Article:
Christoph Mueller feeling magnanimous

Outgoing Aer Lingus chief executive lauds Ryanair counterpart Michael O’Leary as ‘one of the best airline executives in the last 100 years of aviation’

It might be because he's heading for the exit door, but Aer Lingus chief executive Christoph Mueller was in magnanimous mood yesterday about his Ryanair counterpart Michael O'Leary, who has been often been a thorn in his side.

"Michael O'Leary is without any doubt one of the best airline executives in the last 100 years of aviation," Mueller said in an interview with The Irish Times Business Podcast, published on today.

Ryanair owns 29.8 per cent of Aer Lingus and made a third run at its Irish rival during Mueller’s five years. Yet the Aer Lingus boss said they have a “professional relationship”. What’s it like having your biggest rival as your biggest shareholder?

“First of all, it’s very unusual that someone who is buying 30 per cent in a company has not so many good things to say about the company,” Mueller said. “Normally, you would expect a certain loyalty from shareholders to their property. We unfortunately have never benefitted from that support.”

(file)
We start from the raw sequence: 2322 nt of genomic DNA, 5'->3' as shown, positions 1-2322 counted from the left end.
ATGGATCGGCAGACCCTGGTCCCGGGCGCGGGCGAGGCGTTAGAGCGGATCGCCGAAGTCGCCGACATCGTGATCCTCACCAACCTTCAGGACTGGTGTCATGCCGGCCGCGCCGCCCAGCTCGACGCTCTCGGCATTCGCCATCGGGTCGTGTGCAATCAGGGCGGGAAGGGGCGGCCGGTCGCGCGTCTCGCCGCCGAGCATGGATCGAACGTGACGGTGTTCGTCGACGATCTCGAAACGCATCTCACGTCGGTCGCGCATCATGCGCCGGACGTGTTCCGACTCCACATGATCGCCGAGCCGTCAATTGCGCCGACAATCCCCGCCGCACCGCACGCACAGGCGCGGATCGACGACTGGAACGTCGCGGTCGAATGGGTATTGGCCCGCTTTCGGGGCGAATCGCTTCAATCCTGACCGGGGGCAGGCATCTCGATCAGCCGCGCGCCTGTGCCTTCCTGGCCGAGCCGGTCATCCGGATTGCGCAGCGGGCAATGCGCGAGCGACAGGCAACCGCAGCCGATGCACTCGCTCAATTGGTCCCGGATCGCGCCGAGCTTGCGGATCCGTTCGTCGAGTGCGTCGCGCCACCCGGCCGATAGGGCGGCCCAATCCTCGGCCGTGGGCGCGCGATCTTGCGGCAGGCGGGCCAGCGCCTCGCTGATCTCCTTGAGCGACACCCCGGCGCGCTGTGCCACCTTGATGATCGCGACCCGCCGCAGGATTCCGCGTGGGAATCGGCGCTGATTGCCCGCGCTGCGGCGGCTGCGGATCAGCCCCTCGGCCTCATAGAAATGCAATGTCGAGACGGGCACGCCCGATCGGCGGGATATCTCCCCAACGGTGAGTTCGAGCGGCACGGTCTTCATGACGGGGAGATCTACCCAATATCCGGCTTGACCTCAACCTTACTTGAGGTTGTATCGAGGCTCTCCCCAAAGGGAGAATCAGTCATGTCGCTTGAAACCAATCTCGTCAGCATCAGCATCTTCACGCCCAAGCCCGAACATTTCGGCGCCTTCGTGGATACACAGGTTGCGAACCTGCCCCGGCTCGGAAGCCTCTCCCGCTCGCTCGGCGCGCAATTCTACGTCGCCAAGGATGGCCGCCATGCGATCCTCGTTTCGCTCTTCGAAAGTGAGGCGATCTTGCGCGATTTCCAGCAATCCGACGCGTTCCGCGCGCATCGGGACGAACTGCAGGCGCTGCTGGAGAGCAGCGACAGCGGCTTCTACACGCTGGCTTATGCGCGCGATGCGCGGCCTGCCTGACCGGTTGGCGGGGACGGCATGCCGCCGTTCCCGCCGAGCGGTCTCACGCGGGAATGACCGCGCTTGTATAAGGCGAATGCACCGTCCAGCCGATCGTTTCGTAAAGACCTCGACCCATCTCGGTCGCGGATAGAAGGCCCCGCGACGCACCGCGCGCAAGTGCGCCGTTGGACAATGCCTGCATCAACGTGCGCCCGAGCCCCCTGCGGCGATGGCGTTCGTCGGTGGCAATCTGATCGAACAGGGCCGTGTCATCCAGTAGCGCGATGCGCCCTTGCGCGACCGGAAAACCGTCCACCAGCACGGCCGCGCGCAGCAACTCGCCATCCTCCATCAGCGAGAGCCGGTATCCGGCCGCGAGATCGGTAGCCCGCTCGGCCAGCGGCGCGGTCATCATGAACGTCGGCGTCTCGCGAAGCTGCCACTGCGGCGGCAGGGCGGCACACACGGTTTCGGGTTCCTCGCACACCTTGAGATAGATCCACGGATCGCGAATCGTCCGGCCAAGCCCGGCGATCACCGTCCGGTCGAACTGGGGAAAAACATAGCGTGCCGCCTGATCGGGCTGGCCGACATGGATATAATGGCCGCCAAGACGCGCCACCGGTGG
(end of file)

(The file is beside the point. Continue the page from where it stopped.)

What impact might the new, customer friendly model being adopted by Ryanair have on Aer Lingus? “We are flattered of course because it is a carbon copy of what we have introduced five years ago as our new strategy.

“Every airline in the world wants to have higher yielding customers. It’s like a two-star hotel wanting to be a three-star and so on. That’s easily said but more difficult to do. But I’m absolutely certain [AS]Michael is an accountant that he has done the exercise of revenues minus costs.”

Mueller believes Aer Lingus is on the “last lap” of what has been an exhausting journey to resolve the deficit in the staff pension scheme. “It’s a lot of money. We have to be able to present to the shareholders a business case. It’s not a donation. A good portion of the €190 million is matched by savings from the employees to allow Aer Lingus have a better positioning in the years to come.”

On his decision to step down in May, Mueller said: “It was definitely my decision. I thought the job is done . . . I want to take up a completely new challenge.”

Will he stay in Ireland? “That is definitely what the Mueller family wants. We have been travelling the world over the last couple of decades. It is too early to speculate. Of course it will be a dream but I believe I will have to show some flexibility.”

Ciarán Hancock

Ciarán Hancock

Ciarán Hancock is Business Editor of The Irish Times